LU decomposition, or
Doolittle decomposition is the process of decomposing a
matrix into a
product of an upper-triangular matrix
U and a lower triangular matrix
L. LU decomposition is
LUP decomposition[?], where
P is the
identity matrix. In this article, it is represented by the variable
T.
The basic line of thought to get this upper and lower triangular matrix is as follows.
Using
gaussian elimination on a matrix
A we actually apply a number of
elementary matrix transformations to obtain an upper triangular matrix
U and then use back substitution to quickly solve the problem.
Suppose T is the product of all elementary transformations and applying it to A, this gives us:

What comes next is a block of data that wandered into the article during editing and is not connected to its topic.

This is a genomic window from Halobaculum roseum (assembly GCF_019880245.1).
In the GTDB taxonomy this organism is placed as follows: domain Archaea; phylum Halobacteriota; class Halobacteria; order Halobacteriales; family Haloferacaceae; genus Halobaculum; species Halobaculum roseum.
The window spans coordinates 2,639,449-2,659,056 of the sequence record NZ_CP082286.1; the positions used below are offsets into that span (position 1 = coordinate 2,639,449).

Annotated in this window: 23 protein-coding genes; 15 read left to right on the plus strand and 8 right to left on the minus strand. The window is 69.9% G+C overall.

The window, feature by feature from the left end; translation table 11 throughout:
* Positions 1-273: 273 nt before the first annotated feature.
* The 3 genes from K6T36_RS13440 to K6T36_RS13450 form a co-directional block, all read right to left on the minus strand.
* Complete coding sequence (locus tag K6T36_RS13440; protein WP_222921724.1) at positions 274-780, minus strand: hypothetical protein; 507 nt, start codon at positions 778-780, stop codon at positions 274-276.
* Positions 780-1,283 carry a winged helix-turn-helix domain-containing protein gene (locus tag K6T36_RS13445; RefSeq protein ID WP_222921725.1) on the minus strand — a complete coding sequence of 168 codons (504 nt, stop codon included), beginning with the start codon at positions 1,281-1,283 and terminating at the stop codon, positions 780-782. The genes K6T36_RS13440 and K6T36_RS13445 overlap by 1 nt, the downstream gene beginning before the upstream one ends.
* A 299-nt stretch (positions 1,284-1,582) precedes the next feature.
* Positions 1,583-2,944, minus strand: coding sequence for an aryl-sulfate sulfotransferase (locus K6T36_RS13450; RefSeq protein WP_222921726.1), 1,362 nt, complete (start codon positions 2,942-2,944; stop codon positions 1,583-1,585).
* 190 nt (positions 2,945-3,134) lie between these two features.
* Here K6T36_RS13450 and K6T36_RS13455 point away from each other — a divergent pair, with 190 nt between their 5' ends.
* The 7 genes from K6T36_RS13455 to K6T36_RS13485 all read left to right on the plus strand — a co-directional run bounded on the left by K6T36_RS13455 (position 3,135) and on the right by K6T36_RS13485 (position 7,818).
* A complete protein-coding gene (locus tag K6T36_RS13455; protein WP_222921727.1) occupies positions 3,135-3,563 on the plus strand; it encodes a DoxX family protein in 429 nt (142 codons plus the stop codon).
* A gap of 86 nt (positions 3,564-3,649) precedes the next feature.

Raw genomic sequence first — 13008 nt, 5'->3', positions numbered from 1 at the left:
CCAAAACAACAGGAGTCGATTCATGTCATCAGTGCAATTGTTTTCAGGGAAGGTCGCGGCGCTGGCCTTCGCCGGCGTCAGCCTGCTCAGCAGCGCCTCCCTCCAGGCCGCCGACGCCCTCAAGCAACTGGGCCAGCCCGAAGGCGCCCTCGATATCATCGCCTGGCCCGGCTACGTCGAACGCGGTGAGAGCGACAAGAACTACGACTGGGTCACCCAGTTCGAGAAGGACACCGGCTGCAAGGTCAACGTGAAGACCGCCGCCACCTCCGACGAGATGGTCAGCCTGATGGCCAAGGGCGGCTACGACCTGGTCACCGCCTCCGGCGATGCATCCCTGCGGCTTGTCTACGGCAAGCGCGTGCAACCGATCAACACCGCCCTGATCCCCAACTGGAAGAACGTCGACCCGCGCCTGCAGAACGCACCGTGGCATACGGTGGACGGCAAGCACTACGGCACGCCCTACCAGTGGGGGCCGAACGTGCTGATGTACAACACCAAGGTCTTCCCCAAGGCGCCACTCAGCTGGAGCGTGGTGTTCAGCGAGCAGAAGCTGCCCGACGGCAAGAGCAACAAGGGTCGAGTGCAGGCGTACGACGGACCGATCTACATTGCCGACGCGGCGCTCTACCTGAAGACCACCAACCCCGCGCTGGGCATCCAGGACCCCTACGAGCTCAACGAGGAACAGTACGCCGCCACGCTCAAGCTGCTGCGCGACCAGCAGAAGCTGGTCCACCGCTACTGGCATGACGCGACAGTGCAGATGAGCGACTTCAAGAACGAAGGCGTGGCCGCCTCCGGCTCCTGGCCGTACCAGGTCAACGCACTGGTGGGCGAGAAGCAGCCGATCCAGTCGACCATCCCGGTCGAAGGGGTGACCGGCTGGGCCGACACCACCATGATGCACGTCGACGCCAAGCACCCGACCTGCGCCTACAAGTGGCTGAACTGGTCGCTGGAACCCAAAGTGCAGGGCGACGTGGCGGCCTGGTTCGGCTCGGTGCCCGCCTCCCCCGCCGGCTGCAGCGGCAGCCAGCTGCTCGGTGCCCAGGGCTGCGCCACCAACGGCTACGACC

- TAx=Tb, with TA=U, upper triangular,
- resulting in Ux=Tb.
The gaussian elimination algorithm uses only the third form of the three elementary matrix transformations to make TA upper triangular. Using the properties of these elementary transformations, we calculate the inverse of T which shows us it is a lower triangular matrix L which can be added to the left and right side of the previous equation resulting in:
- Ux=T_{1} T_{2} ... T_{n} b, with T_{1}^{-1} T_{2}^{-1} ... T_{n}^{-1} = L
- ⇒ LUx=b.
Solving
Once the upper and lower triangular matrices are known, solving this equation becomes very efficient as it can be split up into:
- Lz=b using forward substitution
and
- Ux=x using backward substition, both solvable in O(n^{2}) time.
Applications
The matrices L and U can be used to calculate the matrix inverse. Computer implementations that invert matrices often use this approach.
See also
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